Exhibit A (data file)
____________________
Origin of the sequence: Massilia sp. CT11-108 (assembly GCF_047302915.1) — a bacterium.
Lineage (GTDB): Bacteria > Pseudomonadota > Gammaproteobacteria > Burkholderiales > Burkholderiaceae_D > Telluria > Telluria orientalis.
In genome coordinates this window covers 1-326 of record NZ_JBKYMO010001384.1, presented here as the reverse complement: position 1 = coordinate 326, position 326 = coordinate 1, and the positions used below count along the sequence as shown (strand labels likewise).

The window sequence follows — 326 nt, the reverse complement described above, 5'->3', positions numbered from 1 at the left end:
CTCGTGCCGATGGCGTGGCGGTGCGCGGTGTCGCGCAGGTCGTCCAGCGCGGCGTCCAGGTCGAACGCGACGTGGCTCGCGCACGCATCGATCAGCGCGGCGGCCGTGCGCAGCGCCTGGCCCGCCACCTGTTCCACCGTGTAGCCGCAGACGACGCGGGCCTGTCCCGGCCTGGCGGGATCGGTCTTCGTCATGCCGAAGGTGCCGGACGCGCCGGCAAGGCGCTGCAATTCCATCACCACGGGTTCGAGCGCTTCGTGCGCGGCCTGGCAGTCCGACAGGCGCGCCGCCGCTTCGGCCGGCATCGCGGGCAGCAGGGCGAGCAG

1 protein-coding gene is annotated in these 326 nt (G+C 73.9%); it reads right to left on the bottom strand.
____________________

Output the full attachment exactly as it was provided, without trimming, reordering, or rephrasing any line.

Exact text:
Origin of the sequence: Massilia sp. CT11-108 (assembly GCF_047302915.1) — a bacterium.
Lineage (GTDB): Bacteria > Pseudomonadota > Gammaproteobacteria > Burkholderiales > Burkholderiaceae_D > Telluria > Telluria orientalis.
In genome coordinates this window covers 1-326 of record NZ_JBKYMO010001384.1, presented here as the reverse complement: position 1 = coordinate 326, position 326 = coordinate 1, and the positions used below count along the sequence as shown (strand labels likewise).

The window sequence follows — 326 nt, the reverse complement described above, 5'->3', positions numbered from 1 at the left end:
CTCGTGCCGATGGCGTGGCGGTGCGCGGTGTCGCGCAGGTCGTCCAGCGCGGCGTCCAGGTCGAACGCGACGTGGCTCGCGCACGCATCGATCAGCGCGGCGGCCGTGCGCAGCGCCTGGCCCGCCACCTGTTCCACCGTGTAGCCGCAGACGACGCGGGCCTGTCCCGGCCTGGCGGGATCGGTCTTCGTCATGCCGAAGGTGCCGGACGCGCCGGCAAGGCGCTGCAATTCCATCACCACGGGTTCGAGCGCTTCGTGCGCGGCCTGGCAGTCCGACAGGCGCGCCGCCGCTTCGGCCGGCATCGCGGGCAGCAGGGCGAGCAG

1 protein-coding gene is annotated in these 326 nt (G+C 73.9%); it reads right to left on the bottom strand.